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Context of 'December 17, 2001: US Declares Victory at Tora Bora; Afghan War Considered Over'

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Mushaf Ali Mir.Mushaf Ali Mir. [Source: Paknews.com]According to controversial author Gerald Posner, Osama bin Laden and al-Qaeda leader Abu Zubaida meet with senior members of Pakistan’s military, including Mushaf Ali Mir, who becomes chief of Pakistan’s air force in 2000. Bin Laden moved to Afghanistan the month before, and the Pakistanis offer him protection if he allies with the Taliban. The alliance will prove successful, and bin Laden will call it “blessed by the Saudis,” who are already giving money to both the Taliban and al-Qaeda. [Posner, 2003, pp. 105-06; Time, 8/31/2003] Perhaps not coincidentally, this meeting comes only one month after a deal was reportedly made that reaffirmed Saudi support for al-Qaeda. Bin Laden is initially based in Jalalabad, which is free of Taliban control, but after the deal, he moves his base to Kandahar, which is the center of Taliban power. [Asia Times, 9/17/2003]

Entity Tags: Osama bin Laden, Taliban, Mushaf Ali Mir, Abu Zubaida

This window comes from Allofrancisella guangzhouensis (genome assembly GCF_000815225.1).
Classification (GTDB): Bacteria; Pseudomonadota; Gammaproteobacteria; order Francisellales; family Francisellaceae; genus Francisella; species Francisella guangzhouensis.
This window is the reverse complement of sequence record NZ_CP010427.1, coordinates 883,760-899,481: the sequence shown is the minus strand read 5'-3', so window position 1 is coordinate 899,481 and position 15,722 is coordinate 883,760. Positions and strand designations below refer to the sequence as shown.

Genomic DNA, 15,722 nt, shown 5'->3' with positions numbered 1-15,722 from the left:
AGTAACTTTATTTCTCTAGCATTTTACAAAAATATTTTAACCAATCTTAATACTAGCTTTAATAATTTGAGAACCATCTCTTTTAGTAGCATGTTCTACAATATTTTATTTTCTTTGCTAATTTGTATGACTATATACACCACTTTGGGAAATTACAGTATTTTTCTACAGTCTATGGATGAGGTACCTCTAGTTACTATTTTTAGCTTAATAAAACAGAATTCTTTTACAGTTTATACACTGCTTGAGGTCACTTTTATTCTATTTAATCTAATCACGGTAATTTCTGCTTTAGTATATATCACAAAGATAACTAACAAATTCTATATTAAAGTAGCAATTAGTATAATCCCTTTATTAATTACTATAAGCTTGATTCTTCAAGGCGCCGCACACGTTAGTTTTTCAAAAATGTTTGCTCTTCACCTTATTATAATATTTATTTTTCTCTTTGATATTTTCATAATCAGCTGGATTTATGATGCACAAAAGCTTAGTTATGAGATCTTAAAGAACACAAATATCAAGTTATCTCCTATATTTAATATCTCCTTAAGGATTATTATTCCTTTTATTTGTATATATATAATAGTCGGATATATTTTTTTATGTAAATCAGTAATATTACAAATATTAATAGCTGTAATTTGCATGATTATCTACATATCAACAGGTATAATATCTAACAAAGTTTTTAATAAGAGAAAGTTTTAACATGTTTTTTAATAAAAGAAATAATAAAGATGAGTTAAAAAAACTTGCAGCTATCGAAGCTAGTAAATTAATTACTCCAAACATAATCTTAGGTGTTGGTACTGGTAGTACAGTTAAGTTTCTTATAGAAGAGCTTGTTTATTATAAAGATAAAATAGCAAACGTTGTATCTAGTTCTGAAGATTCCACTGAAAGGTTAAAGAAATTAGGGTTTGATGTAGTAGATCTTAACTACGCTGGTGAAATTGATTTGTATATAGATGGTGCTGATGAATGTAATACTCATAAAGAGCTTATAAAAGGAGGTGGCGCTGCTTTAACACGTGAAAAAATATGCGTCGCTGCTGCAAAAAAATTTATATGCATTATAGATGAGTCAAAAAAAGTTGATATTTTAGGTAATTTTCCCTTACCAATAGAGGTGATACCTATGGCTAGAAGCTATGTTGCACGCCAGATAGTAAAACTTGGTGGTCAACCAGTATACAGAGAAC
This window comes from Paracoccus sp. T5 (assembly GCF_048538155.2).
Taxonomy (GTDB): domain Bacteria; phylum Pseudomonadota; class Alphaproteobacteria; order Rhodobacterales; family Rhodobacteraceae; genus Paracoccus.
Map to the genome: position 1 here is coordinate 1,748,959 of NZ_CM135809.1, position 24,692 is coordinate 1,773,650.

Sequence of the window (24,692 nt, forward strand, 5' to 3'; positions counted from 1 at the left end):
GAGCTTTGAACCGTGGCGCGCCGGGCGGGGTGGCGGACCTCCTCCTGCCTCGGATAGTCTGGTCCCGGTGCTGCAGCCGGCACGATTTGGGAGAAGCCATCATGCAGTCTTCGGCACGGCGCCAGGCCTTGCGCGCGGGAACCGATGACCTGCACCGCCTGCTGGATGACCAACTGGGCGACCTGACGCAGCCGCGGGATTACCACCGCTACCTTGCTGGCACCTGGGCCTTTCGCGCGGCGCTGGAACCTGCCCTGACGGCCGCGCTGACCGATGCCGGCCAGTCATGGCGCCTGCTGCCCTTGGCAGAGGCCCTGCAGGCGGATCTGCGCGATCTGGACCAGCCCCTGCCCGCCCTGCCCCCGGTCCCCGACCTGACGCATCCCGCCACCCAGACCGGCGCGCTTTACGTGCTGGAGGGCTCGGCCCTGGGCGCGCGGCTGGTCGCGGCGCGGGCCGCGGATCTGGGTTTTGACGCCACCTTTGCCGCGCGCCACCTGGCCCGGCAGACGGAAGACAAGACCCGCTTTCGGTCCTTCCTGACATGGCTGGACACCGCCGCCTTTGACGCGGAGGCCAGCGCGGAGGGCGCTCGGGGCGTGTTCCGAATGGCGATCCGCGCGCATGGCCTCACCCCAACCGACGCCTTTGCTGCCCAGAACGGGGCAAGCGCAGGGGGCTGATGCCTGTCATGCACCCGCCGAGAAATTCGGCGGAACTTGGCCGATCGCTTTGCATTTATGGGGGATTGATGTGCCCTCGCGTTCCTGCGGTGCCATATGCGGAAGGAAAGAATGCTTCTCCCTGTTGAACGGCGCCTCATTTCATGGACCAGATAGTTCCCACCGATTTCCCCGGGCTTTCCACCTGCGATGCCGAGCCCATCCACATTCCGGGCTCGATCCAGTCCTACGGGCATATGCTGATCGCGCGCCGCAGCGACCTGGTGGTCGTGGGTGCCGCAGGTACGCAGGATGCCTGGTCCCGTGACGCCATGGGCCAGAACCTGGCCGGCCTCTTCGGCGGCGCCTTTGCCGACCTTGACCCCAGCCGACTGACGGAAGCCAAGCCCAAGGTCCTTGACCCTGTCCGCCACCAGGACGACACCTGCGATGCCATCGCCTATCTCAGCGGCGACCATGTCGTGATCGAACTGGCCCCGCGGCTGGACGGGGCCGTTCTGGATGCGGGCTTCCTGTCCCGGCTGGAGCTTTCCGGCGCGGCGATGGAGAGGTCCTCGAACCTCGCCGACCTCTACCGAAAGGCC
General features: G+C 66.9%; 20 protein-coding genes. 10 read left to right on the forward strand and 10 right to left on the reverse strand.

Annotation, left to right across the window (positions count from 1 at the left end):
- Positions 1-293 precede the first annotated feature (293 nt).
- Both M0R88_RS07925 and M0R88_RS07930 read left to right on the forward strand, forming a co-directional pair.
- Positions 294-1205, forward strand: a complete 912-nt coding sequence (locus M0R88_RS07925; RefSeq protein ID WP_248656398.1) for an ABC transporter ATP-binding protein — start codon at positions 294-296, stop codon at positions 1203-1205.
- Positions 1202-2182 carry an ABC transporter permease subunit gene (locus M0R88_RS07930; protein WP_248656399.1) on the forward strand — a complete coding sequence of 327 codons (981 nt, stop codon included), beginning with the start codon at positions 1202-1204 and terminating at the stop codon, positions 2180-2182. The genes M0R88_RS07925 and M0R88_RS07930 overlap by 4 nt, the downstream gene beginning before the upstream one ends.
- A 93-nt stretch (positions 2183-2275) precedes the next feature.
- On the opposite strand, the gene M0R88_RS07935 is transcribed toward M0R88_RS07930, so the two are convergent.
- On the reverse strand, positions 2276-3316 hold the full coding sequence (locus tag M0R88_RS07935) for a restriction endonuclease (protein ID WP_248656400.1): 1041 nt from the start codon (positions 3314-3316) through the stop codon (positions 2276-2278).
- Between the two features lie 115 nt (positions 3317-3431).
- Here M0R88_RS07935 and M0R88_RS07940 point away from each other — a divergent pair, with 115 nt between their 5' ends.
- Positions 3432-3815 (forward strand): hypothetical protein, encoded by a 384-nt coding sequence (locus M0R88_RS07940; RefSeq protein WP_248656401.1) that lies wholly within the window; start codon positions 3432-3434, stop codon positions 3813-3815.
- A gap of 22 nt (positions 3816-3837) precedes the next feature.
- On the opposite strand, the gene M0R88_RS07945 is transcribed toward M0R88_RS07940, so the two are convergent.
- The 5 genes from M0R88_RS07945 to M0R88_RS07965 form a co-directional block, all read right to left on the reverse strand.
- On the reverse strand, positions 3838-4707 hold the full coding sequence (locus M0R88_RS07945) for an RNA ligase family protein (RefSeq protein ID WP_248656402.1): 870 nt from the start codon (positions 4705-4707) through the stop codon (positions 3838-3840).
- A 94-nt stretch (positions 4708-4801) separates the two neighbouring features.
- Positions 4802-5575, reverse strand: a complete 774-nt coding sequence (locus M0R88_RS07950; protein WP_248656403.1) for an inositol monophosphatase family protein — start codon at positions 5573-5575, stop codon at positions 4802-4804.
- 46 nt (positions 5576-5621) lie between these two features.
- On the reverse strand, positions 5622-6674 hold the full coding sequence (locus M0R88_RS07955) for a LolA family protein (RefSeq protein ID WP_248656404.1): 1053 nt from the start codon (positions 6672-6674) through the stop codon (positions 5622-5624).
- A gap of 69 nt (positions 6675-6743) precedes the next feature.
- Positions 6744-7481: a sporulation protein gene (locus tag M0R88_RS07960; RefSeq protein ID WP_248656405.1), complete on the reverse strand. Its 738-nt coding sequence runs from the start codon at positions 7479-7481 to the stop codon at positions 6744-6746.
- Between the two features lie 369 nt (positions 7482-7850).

Timeline Tags: Complete 911 Timeline

Four prisoners captured at Tora Bora and shown to the media on December 17, 2001.Four prisoners captured at Tora Bora and shown to the media on December 17, 2001. [Source: Getty Images]US-allied forces declare that the battle of Tora Bora has been won. A ten-day ground offensive that began on December 5 has cleared out the remaining Taliban and al-Qaeda forces in Tora Bora. The Afghan war is now widely considered to be over. However, many will later consider the battle a failure because most of the enemy escapes (see December 5-17, 2001), and because the Taliban will later regroup. [Christian Science Monitor, 3/4/2002] The Christian Science Monitor later reports that up to 2,000 Taliban and al-Qaeda were in the area when the battle began. The vast majority successfully fled, and only 21 al-Qaeda fighters were finally captured. [Christian Science Monitor, 3/4/2002] US intelligence analysts later estimate that around 1,000 to 1,100 al-Qaeda fighters and an unknown number of leaders escaped Tora Bora, while Pakistani officials estimate 4,000 fighters plus 50 to 80 leaders escaped (see October 2004). [Knight Ridder, 10/30/2004] Author Ron Suskind will suggest in 2006 that there were just over 1,000 al-Qaeda and Taliban in the area, and of those, 250 were killed or captured. [Suskind, 2006, pp. 75 Sources: Ron Suskind] Bin Laden left the area by December 15, if not earlier (see December 15, 2001 and Mid-December 2001). It is believed that al-Qaeda’s number two leader, Ayman al-Zawahiri, also escaped the area around the same time. [Knight Ridder, 10/20/2002]

Entity Tags: Al-Qaeda, Osama bin Laden, Taliban, US Department of Defense

Timeline Tags: Complete 911 Timeline, War in Afghanistan